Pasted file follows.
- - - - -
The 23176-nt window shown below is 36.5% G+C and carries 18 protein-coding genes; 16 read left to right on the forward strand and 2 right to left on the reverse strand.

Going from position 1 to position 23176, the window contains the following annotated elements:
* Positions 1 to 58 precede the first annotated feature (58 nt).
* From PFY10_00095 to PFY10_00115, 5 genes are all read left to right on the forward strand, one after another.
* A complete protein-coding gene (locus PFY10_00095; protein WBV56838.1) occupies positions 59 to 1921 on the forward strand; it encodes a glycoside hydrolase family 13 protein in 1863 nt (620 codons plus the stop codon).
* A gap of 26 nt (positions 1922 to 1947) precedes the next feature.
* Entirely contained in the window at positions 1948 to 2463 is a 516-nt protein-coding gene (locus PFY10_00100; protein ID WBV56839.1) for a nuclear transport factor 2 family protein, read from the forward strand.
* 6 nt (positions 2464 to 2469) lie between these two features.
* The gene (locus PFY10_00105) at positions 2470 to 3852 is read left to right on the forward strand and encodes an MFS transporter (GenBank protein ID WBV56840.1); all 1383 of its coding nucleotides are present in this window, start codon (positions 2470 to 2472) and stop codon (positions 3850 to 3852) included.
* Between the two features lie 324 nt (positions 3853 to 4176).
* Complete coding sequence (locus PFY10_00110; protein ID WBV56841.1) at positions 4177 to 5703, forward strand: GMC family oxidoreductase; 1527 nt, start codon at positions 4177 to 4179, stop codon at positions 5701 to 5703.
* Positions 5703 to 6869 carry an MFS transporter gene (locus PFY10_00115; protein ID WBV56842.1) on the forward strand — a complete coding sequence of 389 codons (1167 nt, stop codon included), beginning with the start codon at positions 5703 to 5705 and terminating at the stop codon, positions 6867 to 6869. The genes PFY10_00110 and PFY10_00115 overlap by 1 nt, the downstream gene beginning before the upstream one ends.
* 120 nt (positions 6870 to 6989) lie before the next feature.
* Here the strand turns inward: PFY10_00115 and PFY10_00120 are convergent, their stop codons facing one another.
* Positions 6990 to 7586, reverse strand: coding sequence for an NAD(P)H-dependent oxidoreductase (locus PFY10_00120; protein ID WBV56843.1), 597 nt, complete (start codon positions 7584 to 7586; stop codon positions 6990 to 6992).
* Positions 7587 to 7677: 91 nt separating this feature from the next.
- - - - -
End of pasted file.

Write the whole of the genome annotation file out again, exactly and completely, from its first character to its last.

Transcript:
The 23176-nt window shown below is 36.5% G+C and carries 18 protein-coding genes; 16 read left to right on the forward strand and 2 right to left on the reverse strand.

Going from position 1 to position 23176, the window contains the following annotated elements:
* Positions 1 to 58 precede the first annotated feature (58 nt).
* From PFY10_00095 to PFY10_00115, 5 genes are all read left to right on the forward strand, one after another.
* A complete protein-coding gene (locus PFY10_00095; protein WBV56838.1) occupies positions 59 to 1921 on the forward strand; it encodes a glycoside hydrolase family 13 protein in 1863 nt (620 codons plus the stop codon).
* A gap of 26 nt (positions 1922 to 1947) precedes the next feature.
* Entirely contained in the window at positions 1948 to 2463 is a 516-nt protein-coding gene (locus PFY10_00100; protein ID WBV56839.1) for a nuclear transport factor 2 family protein, read from the forward strand.
* 6 nt (positions 2464 to 2469) lie between these two features.
* The gene (locus PFY10_00105) at positions 2470 to 3852 is read left to right on the forward strand and encodes an MFS transporter (GenBank protein ID WBV56840.1); all 1383 of its coding nucleotides are present in this window, start codon (positions 2470 to 2472) and stop codon (positions 3850 to 3852) included.
* Between the two features lie 324 nt (positions 3853 to 4176).
* Complete coding sequence (locus PFY10_00110; protein ID WBV56841.1) at positions 4177 to 5703, forward strand: GMC family oxidoreductase; 1527 nt, start codon at positions 4177 to 4179, stop codon at positions 5701 to 5703.
* Positions 5703 to 6869 carry an MFS transporter gene (locus PFY10_00115; protein ID WBV56842.1) on the forward strand — a complete coding sequence of 389 codons (1167 nt, stop codon included), beginning with the start codon at positions 5703 to 5705 and terminating at the stop codon, positions 6867 to 6869. The genes PFY10_00110 and PFY10_00115 overlap by 1 nt, the downstream gene beginning before the upstream one ends.
* 120 nt (positions 6870 to 6989) lie before the next feature.
* Here the strand turns inward: PFY10_00115 and PFY10_00120 are convergent, their stop codons facing one another.
* Positions 6990 to 7586, reverse strand: coding sequence for an NAD(P)H-dependent oxidoreductase (locus PFY10_00120; protein ID WBV56843.1), 597 nt, complete (start codon positions 7584 to 7586; stop codon positions 6990 to 6992).
* Positions 7587 to 7677: 91 nt separating this feature from the next.